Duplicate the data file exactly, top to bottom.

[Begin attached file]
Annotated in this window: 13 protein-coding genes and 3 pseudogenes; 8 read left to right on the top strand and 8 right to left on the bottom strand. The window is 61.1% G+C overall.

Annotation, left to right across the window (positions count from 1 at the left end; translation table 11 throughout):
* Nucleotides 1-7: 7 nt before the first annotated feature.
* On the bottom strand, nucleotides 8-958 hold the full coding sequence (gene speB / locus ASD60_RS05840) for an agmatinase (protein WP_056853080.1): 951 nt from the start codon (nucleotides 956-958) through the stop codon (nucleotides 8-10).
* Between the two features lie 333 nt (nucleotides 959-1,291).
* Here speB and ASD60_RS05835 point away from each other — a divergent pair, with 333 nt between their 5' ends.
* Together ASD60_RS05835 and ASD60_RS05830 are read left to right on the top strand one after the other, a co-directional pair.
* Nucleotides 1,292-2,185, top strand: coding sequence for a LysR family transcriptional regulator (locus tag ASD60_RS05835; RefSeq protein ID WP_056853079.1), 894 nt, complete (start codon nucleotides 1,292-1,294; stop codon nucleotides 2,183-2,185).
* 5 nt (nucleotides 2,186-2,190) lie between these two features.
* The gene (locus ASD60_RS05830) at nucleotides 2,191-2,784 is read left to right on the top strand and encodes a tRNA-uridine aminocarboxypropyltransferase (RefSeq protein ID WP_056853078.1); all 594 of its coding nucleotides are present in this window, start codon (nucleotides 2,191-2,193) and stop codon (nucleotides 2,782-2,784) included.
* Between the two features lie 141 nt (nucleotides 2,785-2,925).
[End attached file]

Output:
Annotated in this window: 13 protein-coding genes and 3 pseudogenes; 8 read left to right on the top strand and 8 right to left on the bottom strand. The window is 61.1% G+C overall.

Annotation, left to right across the window (positions count from 1 at the left end; translation table 11 throughout):
* Nucleotides 1-7: 7 nt before the first annotated feature.
* On the bottom strand, nucleotides 8-958 hold the full coding sequence (gene speB / locus ASD60_RS05840) for an agmatinase (protein WP_056853080.1): 951 nt from the start codon (nucleotides 956-958) through the stop codon (nucleotides 8-10).
* Between the two features lie 333 nt (nucleotides 959-1,291).
* Here speB and ASD60_RS05835 point away from each other — a divergent pair, with 333 nt between their 5' ends.
* Together ASD60_RS05835 and ASD60_RS05830 are read left to right on the top strand one after the other, a co-directional pair.
* Nucleotides 1,292-2,185, top strand: coding sequence for a LysR family transcriptional regulator (locus tag ASD60_RS05835; RefSeq protein ID WP_056853079.1), 894 nt, complete (start codon nucleotides 1,292-1,294; stop codon nucleotides 2,183-2,185).
* 5 nt (nucleotides 2,186-2,190) lie between these two features.
* The gene (locus ASD60_RS05830) at nucleotides 2,191-2,784 is read left to right on the top strand and encodes a tRNA-uridine aminocarboxypropyltransferase (RefSeq protein ID WP_056853078.1); all 594 of its coding nucleotides are present in this window, start codon (nucleotides 2,191-2,193) and stop codon (nucleotides 2,782-2,784) included.
* Between the two features lie 141 nt (nucleotides 2,785-2,925).